Could better-looking homes solve housing shortage?
Can the great British housing debate be resolved by a big push on what new houses look like - and if their appearance could be improved, might we see more of them built?
That's the contention of the newly appointed planning minister Nick Boles in his interview with our programme. He debated it on Wednesday's Newsnight along with a panel of experts - architects, residents and house builders - with, clearly, different points of view.
It was the first of a two-part series on the programme where we test Nick Boles' plans for building in the UK. The next will be run in a fortnight and we'll hear from the National Trust and the Campaign to Protect Rural England among others.
Boles starts from the perspective that, in his role, he must do more to free up planning.
In the last year we have witnessed a bitter battle over planning reform with the government and their opponents, including the National Trust, fighting each other to a standstill. What was born was the National Planning Policy Framework (NPPF).
What has made news so far is that in his interview with us, the new minister says the headline aim should be, over the next 20 years, that land equivalent to a third of that we currently occupy across the country must be released - if we are to begin to address this country's chronic housing shortage.
This will mean, he says, that while the green belt will be protected, other land - open land or "greenfield" - will have to be brought into play.
The government's new policy now calls for brownfield to be built on first - i.e. land often in town centres, and quite unloved - but makes little mention of greenfield, which is land that has never been built on, or where the remains of any structure have blended into the landscape over time.
We can pick at how much a third more really is - right now various experts put us at occupying anywhere between 6% and 10% of land - homes, roads, parks, everything. Boles' point is that it is not actually that high as things stand.
But the key idea is that greenfield is now up for grabs.
This idea is contained within the NPPF, but it is not something that has been particularly clearly spelt out until Wednesday's programme. And it is something that has not gone down well with some of the people who have emailed me - that just because land is not in a green belt, doesn't mean that it should not be kept green and pleasant.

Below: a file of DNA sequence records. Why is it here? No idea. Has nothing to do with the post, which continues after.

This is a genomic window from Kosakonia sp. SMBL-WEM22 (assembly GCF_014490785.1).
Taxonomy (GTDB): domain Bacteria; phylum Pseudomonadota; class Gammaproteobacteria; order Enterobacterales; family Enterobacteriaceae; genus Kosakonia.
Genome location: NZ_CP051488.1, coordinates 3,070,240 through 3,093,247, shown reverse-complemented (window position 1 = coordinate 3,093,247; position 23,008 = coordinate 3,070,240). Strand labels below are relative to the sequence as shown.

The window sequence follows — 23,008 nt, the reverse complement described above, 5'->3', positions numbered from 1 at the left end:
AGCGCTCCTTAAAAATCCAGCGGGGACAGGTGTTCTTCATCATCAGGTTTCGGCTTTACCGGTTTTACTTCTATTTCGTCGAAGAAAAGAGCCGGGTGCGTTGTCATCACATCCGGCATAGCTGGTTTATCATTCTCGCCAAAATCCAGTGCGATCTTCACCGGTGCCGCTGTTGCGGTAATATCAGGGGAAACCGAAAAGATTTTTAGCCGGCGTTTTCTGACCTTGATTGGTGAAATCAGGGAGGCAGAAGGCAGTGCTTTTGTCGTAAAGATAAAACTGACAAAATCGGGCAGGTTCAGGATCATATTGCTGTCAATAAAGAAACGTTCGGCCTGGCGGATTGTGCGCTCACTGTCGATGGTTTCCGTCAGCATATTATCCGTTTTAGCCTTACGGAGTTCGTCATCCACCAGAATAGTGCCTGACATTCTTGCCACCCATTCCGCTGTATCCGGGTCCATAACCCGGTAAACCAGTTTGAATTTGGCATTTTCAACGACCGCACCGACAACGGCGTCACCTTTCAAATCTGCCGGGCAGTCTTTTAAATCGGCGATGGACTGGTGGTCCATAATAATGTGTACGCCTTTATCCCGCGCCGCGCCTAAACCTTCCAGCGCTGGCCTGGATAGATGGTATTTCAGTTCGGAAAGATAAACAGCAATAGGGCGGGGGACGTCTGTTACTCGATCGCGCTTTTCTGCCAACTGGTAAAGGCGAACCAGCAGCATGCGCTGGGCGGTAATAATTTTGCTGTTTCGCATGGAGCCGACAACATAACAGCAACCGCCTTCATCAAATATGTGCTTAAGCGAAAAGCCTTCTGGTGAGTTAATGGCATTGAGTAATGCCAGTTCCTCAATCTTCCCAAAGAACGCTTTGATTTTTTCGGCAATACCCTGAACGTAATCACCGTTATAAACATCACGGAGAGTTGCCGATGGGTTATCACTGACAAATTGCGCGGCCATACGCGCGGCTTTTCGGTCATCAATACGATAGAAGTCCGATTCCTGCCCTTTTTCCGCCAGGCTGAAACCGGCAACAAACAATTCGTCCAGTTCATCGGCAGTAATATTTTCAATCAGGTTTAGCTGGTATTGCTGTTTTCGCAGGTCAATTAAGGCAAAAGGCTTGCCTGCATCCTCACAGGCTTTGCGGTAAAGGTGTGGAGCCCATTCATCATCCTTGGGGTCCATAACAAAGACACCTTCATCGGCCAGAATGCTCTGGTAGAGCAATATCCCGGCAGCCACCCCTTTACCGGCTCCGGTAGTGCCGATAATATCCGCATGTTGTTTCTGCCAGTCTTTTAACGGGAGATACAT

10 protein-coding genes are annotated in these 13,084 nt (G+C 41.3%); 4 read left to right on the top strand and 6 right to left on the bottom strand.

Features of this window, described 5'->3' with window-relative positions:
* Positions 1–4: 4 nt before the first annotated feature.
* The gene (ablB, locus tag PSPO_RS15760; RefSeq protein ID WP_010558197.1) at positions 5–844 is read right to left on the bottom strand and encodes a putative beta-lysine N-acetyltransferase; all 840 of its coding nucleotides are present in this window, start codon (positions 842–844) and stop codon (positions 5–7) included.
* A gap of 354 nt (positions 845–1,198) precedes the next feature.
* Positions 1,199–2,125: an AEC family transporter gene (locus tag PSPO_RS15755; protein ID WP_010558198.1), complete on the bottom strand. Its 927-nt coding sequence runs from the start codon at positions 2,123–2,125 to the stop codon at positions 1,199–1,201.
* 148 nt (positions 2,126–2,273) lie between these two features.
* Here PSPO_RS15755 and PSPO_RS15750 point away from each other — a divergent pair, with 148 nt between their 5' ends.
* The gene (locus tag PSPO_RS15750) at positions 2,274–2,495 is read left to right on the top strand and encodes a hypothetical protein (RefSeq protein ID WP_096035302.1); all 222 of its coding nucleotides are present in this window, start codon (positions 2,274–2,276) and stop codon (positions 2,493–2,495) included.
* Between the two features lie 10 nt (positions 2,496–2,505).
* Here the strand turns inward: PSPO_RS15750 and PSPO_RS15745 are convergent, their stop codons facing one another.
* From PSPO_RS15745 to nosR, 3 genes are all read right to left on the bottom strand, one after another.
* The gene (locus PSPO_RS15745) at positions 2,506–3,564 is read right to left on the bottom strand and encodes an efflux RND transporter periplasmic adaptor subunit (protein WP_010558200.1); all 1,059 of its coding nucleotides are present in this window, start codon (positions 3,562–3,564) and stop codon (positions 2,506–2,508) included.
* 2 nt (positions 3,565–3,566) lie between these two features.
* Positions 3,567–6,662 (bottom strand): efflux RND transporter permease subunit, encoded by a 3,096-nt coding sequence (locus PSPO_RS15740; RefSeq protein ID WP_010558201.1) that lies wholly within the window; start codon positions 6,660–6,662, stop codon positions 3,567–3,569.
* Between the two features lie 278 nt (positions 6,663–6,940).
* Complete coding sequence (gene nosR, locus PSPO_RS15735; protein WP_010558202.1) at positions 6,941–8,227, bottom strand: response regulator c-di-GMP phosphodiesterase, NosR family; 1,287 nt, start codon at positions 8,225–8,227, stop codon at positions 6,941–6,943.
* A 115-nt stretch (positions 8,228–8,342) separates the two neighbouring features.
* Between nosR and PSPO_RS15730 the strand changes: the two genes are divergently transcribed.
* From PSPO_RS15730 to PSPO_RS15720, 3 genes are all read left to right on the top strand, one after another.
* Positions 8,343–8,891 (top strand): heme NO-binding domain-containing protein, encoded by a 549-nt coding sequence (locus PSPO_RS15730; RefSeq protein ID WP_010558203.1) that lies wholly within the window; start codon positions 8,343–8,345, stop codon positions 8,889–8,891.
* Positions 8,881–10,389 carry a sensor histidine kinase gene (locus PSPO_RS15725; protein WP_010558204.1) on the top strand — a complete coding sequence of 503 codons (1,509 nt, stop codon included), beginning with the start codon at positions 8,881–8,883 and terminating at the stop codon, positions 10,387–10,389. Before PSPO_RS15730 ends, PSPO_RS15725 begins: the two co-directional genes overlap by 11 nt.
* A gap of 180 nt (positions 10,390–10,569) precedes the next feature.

Boles believes that such protections for greenfield land is a luxury this country can't afford. It's about generational equality, he argues: if people are to stand a chance of getting on to the housing ladder, then more land must be got on to the housing market.
And so he has turned his attention to how he thinks you can begin to persuade people typically hostile, that they in fact might not mind more homes coming to a field near them.
He argues in our film that if design can be improved, it is possible that - just as with the design of somewhere like the Lincolnshire town of Stamford in his own constituency - people might start to accept new homes. When they were built, the beautiful houses of Stamford were really quite affordable and they served all sorts of people in the community, not just the rich landed earls.
Right now we are a long way from that. His argument goes like this: because there is a relatively short supply of land on the market, a handful of housing developers dominate the market. And because of the expense of that land, and the costs of developing on it, new entrants do not enter the market. Developers with a particular way of designing houses design the same houses over and over again and the result is "ugly rubbish" or "pig ugly" buildings in Nick Boles' opinion.
This then makes sky high land prices worse - because local communities oppose developments making it even tougher for buildings to get built. It's classic supply and demand. Except with a bit of aesthetics thrown in. You could call it "aesthetic economics".
His formulation goes like this: "Because we don't build beautifully, people don't let us build much. And because we don't build much, we can't afford to build beautifully."
His solution is this: if more land can be brought onto the market, then a series of things - positive in his view - can happen. More land in the system would drive down the price of land. This could encourage into the house development business smaller, more unusual designers who might design differently. More creatively.
In bringing in more providers, choice is increased for house buyers, and that could have a positive effect on the developers - that they would want to take more risks with their housing too.
If the aesthetics of house design can be improved then a vicious circle currently depressing our house building behaviour can be disrupted.